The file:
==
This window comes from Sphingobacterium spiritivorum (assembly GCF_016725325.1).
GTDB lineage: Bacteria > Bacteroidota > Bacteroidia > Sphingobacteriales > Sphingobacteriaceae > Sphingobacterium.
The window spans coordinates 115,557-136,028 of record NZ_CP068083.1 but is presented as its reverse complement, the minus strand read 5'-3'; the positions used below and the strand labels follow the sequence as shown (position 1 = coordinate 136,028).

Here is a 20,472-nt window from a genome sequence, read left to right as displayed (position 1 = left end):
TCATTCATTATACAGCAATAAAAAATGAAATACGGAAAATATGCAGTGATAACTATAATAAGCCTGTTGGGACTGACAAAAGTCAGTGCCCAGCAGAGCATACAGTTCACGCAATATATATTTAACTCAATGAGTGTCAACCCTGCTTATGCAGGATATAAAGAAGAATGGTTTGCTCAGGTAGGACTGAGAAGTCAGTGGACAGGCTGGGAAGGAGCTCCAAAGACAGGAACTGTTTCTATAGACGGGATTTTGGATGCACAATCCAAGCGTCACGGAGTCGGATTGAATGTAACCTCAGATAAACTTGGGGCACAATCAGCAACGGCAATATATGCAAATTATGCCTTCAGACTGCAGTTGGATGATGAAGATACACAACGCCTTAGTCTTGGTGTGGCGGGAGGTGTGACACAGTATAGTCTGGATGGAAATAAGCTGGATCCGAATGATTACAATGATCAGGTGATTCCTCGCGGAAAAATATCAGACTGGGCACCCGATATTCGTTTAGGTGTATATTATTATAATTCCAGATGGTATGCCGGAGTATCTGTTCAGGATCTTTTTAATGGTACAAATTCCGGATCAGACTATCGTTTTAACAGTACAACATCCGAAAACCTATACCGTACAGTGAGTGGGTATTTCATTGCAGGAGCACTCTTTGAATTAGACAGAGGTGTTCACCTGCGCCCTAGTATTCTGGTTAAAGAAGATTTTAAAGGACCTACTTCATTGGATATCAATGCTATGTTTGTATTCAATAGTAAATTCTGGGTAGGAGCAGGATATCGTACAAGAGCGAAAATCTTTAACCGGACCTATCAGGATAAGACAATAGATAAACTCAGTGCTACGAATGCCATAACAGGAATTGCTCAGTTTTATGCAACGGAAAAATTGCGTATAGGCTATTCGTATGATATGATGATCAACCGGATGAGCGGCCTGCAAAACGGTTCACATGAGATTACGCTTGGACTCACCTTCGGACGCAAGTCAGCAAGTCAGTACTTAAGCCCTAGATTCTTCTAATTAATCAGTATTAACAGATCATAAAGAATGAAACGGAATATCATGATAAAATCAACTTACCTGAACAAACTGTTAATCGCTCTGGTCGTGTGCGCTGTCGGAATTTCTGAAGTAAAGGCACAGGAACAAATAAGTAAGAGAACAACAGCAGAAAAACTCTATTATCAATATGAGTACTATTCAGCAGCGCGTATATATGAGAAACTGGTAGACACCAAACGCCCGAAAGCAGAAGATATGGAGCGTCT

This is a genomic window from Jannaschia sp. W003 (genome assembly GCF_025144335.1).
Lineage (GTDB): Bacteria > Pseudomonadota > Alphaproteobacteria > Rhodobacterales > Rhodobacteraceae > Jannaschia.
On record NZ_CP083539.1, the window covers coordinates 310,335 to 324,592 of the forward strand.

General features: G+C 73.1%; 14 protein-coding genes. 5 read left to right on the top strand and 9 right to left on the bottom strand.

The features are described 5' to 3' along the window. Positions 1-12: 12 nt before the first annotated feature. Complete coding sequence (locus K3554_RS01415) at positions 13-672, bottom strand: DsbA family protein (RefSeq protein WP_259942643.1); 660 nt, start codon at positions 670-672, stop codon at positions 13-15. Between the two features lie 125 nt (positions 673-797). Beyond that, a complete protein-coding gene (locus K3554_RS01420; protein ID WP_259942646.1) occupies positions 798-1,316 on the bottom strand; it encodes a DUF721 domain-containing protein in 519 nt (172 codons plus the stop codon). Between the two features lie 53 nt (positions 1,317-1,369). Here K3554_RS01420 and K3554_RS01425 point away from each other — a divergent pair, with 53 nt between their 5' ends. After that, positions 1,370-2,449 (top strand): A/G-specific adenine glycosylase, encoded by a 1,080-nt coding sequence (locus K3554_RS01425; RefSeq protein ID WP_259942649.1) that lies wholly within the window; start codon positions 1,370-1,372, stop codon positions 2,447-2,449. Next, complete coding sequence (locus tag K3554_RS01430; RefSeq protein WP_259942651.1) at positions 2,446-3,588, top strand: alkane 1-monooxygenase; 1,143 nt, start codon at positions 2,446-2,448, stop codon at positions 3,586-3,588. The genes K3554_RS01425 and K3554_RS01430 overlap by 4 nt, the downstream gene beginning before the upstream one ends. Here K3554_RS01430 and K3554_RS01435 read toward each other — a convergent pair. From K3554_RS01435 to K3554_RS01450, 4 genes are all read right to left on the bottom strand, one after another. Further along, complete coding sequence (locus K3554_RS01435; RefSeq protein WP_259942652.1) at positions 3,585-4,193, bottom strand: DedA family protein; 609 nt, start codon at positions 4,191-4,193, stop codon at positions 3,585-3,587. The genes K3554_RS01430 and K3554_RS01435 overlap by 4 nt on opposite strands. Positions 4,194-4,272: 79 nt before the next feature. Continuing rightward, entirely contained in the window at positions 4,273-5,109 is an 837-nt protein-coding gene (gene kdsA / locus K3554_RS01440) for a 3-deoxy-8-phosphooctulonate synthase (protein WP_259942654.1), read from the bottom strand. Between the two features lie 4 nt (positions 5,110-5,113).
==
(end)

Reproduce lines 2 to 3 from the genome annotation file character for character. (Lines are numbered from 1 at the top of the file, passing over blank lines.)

GTDB lineage: Bacteria > Bacteroidota > Bacteroidia > Sphingobacteriales > Sphingobacteriaceae > Sphingobacterium.
The window spans coordinates 115,557-136,028 of record NZ_CP068083.1 but is presented as its reverse complement, the minus strand read 5'-3'; the positions used below and the strand labels follow the sequence as shown (position 1 = coordinate 136,028).